Prototype to be unveiled at APTA Bus and Paratransit conference in Indianapolis, IN
By Doug Jack
Alexander Dennis (AD) is one of the fastest growing bus builders in the western world. Since Chief Executive Officer Colin Robertson took the helm in 2007, earnings have risen from $250 million in his first year to more than $700 million last year. He has led the company toward new product development, closer relationships with customers and dynamic expansion of its export activities.
Alexander Dennis and New Flyer have decided to brand their latest joint venture as the MiDi bus. I was impressed with the amount of work that has already gone into the project. The two companies are set to launch the MiDi bus in May at the APTA Bus and Paratransit conference in Indianapolis, IN, as well as several other transit and shuttle conferences in North America throughout 2013.
I began by asking Robertson how it all came about.
“Toward the end of 2010 we had a management meeting,” he says. “We were already supplying double deck buses to North America and wanted to sell our popular midibuses there as well. We could either do it alone in fairly small numbers or talk to the best potential partner to achieve higher volumes.”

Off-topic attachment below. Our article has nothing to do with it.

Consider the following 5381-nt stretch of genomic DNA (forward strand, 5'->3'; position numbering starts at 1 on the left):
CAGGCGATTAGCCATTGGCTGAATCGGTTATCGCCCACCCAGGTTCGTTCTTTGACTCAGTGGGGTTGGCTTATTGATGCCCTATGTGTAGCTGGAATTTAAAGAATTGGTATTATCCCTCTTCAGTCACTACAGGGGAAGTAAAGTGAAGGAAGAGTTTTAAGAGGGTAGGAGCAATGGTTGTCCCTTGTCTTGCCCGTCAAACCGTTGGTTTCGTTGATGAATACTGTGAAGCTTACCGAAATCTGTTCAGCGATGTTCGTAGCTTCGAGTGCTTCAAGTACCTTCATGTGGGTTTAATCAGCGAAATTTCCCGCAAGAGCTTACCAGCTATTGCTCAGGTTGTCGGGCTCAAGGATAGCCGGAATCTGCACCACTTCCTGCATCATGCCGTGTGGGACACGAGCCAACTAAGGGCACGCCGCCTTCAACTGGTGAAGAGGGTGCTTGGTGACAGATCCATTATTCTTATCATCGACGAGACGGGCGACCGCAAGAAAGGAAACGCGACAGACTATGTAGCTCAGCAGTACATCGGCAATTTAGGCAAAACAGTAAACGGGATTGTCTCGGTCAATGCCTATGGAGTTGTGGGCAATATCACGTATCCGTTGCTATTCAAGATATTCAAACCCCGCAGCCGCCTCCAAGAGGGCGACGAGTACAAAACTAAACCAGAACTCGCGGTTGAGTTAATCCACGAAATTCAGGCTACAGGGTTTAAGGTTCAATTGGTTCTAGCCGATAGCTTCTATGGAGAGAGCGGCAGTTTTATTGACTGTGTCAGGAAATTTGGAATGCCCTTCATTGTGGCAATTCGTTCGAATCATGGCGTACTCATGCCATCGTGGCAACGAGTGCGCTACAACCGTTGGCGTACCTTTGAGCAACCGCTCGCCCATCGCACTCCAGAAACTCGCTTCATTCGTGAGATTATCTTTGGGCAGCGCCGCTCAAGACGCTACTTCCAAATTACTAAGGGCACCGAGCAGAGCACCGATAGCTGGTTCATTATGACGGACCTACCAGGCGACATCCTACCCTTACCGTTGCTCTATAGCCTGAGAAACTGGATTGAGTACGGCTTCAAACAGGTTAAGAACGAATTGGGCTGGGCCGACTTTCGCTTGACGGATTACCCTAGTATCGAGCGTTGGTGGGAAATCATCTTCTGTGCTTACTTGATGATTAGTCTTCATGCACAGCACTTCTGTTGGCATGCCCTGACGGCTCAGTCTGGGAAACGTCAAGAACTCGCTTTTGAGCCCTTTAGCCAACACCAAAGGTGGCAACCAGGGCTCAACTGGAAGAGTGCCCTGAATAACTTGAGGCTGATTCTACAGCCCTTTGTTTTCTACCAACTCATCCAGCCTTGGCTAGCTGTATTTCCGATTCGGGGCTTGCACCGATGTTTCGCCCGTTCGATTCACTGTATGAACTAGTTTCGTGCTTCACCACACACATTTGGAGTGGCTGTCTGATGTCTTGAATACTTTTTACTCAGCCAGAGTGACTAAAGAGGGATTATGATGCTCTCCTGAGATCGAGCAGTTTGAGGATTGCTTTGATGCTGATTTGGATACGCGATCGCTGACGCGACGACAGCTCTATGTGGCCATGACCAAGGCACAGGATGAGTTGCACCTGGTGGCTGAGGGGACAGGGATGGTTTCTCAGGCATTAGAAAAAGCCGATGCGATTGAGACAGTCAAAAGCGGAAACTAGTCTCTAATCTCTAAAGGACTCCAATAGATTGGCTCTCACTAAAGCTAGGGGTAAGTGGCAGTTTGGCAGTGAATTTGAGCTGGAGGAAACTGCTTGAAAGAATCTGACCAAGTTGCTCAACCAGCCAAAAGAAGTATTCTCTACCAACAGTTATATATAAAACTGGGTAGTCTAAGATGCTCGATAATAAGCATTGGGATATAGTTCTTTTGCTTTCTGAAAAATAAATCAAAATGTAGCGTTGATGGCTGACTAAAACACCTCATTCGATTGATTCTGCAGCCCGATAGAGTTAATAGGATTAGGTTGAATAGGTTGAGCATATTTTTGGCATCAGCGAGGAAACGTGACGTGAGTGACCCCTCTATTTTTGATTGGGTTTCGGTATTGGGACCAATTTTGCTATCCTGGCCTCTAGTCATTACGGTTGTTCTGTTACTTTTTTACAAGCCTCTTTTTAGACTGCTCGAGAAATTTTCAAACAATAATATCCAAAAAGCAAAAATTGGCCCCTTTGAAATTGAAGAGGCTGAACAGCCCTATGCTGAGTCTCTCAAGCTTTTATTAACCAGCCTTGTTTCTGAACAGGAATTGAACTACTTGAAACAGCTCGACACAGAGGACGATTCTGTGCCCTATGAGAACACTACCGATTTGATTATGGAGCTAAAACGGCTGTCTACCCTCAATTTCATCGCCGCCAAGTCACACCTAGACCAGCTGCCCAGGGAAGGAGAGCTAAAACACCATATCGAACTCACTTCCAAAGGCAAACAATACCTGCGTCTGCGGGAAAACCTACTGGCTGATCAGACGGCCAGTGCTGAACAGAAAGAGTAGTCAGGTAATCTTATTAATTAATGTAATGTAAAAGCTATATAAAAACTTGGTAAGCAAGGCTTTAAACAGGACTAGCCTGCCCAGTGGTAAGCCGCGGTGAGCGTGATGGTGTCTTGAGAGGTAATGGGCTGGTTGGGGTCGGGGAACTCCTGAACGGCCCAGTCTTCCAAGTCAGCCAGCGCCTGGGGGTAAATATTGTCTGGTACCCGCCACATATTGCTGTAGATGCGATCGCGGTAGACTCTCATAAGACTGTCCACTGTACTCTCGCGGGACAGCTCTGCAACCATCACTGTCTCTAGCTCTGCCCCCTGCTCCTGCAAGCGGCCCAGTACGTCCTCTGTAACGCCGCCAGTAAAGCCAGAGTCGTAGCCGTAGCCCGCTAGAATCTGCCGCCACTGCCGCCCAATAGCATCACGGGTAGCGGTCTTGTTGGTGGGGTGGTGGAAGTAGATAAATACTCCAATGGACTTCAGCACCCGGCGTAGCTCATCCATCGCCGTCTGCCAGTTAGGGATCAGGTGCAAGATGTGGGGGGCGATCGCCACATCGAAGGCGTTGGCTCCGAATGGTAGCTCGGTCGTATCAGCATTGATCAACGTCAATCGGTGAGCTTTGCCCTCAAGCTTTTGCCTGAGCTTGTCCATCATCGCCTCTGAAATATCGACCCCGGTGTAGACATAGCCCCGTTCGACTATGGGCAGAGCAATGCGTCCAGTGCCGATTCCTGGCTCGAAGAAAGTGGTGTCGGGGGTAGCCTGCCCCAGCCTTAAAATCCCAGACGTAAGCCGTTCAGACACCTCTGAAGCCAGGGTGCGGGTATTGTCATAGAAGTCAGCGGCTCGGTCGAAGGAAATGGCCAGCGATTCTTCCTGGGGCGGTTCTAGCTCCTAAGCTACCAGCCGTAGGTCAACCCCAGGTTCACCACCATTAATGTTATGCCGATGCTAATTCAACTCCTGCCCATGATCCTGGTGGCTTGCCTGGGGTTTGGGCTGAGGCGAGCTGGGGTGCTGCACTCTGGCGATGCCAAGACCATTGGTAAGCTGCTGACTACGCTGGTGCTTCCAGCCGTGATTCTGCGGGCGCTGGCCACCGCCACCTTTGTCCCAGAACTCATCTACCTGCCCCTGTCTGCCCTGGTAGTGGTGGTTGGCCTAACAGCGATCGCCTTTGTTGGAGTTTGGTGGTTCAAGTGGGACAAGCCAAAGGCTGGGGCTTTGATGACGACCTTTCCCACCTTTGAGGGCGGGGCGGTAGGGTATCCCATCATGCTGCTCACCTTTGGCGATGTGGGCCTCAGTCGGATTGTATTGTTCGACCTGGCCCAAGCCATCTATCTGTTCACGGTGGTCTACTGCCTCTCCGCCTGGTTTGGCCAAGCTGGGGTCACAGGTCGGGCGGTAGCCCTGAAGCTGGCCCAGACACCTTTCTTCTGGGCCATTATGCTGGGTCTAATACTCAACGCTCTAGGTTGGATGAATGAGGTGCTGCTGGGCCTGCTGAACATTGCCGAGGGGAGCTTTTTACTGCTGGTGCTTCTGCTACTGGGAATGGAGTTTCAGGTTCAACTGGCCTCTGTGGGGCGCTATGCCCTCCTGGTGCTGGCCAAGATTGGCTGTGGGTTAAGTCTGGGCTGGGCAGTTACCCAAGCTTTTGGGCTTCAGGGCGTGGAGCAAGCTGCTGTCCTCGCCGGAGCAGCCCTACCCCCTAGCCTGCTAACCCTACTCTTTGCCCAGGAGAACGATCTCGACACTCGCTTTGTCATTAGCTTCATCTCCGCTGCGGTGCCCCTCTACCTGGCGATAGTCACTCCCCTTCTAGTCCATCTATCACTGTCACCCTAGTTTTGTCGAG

Early in 2011, Robertson and AD Commercial Director Robert Davey flew to Winnipeg, MB, Canada, to meet with New Flyer President and CEO Paul Soubry and Paul Smith, EVP sales and marketing.
“We gave them a presentation about our Enviro200 midibus range and found that they had made their own strategic review to consider the development of a lighter bus range to complement their heavy-duty transit buses,” says Robertson. “We got on well and soon decided that if New Flyer took on the Enviro200 and built it in North America we would achieve much higher potential volumes and easily meet Buy-America rules. For New Flyer the attraction of taking on a proven design was the opportunity to significantly reduce development costs and the time to the market.”